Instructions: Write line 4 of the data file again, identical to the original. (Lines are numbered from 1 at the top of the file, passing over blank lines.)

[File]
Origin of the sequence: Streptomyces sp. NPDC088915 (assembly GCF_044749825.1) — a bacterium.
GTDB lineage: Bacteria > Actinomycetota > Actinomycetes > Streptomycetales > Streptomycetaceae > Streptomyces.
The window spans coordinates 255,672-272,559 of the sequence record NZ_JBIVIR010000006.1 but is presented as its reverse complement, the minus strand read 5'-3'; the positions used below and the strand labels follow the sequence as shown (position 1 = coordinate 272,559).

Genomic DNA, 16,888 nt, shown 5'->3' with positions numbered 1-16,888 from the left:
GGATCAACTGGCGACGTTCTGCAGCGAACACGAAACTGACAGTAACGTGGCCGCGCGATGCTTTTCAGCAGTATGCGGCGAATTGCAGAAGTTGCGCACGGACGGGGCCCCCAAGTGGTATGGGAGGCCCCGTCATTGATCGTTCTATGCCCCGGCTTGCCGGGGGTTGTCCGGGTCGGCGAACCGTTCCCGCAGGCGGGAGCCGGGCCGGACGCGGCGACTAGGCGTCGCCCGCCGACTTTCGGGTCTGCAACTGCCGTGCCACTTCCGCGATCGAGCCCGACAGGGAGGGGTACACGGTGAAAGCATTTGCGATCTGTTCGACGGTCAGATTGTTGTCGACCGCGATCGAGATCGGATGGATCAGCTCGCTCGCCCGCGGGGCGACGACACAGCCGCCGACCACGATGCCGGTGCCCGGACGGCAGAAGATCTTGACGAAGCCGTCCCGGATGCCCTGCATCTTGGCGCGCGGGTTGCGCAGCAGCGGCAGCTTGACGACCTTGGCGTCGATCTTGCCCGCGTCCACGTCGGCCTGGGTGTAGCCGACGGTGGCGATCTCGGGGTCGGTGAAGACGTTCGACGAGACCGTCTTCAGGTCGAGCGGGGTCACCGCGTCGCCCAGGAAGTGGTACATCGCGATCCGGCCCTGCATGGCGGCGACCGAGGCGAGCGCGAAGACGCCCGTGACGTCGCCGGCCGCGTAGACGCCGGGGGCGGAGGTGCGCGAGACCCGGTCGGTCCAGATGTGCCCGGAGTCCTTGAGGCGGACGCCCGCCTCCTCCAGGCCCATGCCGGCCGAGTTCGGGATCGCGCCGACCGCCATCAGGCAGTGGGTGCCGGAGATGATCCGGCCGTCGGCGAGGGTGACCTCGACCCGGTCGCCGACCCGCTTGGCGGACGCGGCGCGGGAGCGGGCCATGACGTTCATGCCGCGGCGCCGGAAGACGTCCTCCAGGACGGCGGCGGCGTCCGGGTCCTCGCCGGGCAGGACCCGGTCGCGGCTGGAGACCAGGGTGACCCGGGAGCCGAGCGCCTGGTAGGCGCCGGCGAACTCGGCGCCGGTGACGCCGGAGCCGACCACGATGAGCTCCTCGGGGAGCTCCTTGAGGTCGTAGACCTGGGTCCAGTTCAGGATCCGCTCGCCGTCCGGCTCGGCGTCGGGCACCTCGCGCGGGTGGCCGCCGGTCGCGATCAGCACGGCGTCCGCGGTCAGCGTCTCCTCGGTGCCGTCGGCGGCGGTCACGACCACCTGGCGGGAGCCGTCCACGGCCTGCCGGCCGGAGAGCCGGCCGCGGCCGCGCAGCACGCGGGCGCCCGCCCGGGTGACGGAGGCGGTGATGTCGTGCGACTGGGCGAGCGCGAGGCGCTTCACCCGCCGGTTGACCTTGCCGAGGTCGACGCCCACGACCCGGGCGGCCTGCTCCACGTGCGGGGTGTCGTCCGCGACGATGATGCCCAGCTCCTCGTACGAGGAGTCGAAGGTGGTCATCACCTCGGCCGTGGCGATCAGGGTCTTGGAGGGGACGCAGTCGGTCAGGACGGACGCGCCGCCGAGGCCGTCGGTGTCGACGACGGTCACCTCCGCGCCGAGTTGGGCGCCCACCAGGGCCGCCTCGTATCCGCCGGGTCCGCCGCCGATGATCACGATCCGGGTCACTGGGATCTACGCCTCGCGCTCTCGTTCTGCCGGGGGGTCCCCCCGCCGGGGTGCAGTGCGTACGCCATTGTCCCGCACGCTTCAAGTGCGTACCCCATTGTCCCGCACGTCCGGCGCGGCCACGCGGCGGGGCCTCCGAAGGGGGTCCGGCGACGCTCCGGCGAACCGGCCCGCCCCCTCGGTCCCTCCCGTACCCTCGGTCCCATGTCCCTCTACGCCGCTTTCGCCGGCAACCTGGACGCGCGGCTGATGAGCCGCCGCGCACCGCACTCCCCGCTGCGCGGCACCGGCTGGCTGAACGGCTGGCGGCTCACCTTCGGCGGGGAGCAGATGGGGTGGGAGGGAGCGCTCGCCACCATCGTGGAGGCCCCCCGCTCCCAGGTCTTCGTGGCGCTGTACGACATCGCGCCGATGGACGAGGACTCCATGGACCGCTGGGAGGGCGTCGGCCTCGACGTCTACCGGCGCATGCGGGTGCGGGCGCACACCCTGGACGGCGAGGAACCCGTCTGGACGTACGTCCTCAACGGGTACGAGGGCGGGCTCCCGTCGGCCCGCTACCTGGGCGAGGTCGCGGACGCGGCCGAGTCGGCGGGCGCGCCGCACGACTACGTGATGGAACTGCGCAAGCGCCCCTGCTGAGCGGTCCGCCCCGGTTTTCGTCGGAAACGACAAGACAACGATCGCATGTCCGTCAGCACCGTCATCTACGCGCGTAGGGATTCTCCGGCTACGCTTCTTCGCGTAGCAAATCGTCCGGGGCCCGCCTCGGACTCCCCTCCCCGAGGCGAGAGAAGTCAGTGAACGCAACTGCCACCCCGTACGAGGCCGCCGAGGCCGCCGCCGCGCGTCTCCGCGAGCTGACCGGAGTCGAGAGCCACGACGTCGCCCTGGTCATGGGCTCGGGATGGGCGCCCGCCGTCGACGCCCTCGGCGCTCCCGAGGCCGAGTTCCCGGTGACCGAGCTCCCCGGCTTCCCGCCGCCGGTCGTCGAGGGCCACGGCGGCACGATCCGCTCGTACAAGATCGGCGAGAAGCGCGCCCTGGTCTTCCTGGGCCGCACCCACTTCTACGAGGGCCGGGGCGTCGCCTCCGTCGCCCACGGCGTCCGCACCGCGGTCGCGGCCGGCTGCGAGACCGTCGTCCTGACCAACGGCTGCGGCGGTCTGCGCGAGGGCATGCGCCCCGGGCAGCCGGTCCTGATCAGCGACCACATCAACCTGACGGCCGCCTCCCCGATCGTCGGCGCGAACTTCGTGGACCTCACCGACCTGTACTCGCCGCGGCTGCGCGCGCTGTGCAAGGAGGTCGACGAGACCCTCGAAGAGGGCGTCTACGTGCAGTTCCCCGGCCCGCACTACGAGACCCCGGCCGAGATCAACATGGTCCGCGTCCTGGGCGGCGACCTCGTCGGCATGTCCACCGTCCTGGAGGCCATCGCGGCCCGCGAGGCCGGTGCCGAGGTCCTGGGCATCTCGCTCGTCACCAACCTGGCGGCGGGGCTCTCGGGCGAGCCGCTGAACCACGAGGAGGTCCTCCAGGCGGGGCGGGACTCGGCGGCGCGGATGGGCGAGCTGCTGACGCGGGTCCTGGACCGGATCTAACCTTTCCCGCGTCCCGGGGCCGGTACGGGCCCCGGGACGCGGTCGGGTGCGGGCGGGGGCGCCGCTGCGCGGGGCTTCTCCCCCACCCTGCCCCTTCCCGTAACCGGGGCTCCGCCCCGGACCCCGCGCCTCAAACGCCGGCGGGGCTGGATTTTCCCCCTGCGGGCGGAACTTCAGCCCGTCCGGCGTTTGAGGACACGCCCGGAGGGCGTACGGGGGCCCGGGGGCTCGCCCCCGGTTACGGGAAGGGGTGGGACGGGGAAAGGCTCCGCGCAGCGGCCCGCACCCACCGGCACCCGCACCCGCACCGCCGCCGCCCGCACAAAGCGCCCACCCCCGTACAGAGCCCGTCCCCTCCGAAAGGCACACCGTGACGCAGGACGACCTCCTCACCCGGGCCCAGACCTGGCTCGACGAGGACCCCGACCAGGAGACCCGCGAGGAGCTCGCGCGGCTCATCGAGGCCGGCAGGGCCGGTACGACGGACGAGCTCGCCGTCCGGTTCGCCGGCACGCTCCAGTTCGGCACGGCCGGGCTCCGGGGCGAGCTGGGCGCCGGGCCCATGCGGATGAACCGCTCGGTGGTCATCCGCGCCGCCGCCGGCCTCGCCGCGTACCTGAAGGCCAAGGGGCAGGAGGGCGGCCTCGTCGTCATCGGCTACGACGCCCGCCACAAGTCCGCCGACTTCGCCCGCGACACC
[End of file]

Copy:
Genomic DNA, 16,888 nt, shown 5'->3' with positions numbered 1-16,888 from the left: